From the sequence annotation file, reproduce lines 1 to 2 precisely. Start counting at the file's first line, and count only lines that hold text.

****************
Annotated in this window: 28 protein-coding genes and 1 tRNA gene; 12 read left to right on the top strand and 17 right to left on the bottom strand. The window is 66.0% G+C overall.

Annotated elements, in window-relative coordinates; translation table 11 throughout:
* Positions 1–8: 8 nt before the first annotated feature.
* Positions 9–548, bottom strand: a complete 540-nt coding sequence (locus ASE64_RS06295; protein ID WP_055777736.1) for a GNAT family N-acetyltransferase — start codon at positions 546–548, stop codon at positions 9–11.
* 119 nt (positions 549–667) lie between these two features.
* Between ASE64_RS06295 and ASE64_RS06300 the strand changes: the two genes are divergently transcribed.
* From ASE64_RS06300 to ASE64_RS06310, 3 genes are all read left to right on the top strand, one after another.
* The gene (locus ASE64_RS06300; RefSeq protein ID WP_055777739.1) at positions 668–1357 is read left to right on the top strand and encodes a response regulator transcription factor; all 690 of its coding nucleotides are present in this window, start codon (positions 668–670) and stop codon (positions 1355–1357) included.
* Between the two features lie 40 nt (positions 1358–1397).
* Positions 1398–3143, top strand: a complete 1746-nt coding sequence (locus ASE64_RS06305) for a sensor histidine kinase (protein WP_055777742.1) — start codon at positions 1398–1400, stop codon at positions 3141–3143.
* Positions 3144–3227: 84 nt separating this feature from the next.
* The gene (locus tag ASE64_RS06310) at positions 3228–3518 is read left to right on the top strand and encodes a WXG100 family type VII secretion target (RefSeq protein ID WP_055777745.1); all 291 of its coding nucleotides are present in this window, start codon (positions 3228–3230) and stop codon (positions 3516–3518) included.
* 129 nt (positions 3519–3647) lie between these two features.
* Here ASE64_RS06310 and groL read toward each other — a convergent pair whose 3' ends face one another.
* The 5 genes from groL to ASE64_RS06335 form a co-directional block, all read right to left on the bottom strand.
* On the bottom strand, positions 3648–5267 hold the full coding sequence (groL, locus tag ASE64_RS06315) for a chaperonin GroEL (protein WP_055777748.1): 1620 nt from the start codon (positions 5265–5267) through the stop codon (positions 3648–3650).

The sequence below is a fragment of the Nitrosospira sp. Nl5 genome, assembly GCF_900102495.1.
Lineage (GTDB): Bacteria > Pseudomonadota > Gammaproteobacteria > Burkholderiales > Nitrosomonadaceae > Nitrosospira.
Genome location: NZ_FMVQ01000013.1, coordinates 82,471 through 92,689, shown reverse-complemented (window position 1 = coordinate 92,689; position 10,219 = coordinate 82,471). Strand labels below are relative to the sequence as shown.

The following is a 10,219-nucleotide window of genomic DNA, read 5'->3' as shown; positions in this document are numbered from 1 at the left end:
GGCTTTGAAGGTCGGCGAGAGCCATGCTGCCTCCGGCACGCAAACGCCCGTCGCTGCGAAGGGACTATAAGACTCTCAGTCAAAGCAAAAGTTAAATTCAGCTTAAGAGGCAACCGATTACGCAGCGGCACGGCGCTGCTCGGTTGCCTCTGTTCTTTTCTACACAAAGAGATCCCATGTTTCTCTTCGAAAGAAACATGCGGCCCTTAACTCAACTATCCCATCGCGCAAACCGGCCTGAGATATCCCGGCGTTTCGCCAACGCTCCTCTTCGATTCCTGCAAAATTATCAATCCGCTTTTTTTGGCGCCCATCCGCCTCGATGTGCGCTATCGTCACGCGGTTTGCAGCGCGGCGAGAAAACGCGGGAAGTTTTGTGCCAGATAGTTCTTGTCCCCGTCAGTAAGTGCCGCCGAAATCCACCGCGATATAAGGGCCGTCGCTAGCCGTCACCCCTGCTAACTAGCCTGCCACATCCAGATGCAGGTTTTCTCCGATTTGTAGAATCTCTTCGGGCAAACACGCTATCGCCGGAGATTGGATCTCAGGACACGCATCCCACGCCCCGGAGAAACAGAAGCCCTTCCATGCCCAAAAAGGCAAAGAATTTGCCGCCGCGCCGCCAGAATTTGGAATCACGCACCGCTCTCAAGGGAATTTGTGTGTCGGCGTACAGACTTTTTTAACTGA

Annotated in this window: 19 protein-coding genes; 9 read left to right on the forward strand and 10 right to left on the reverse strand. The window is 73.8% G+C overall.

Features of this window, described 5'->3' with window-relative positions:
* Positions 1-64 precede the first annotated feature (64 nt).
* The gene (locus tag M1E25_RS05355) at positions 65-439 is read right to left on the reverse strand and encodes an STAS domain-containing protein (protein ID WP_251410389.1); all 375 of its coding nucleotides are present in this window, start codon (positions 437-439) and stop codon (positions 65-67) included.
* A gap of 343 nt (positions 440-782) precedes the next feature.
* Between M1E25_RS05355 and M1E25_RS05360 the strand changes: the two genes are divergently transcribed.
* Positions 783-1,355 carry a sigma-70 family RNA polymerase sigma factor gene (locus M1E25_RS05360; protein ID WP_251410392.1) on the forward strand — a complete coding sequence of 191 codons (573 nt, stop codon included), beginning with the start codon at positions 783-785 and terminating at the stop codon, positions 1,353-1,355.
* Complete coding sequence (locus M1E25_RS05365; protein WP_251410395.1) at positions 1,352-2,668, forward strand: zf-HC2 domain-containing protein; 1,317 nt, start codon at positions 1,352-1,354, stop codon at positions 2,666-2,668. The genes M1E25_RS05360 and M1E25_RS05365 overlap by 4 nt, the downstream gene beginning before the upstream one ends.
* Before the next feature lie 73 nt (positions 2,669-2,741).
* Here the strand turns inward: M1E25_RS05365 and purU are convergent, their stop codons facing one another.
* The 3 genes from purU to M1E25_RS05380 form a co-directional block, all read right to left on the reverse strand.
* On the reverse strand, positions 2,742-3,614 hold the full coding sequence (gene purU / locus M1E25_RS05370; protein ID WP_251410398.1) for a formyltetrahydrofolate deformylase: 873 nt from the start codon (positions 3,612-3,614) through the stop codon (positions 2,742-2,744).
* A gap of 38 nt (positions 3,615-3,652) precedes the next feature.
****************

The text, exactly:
Annotated in this window: 28 protein-coding genes and 1 tRNA gene; 12 read left to right on the top strand and 17 right to left on the bottom strand. The window is 66.0% G+C overall.

Annotated elements, in window-relative coordinates; translation table 11 throughout: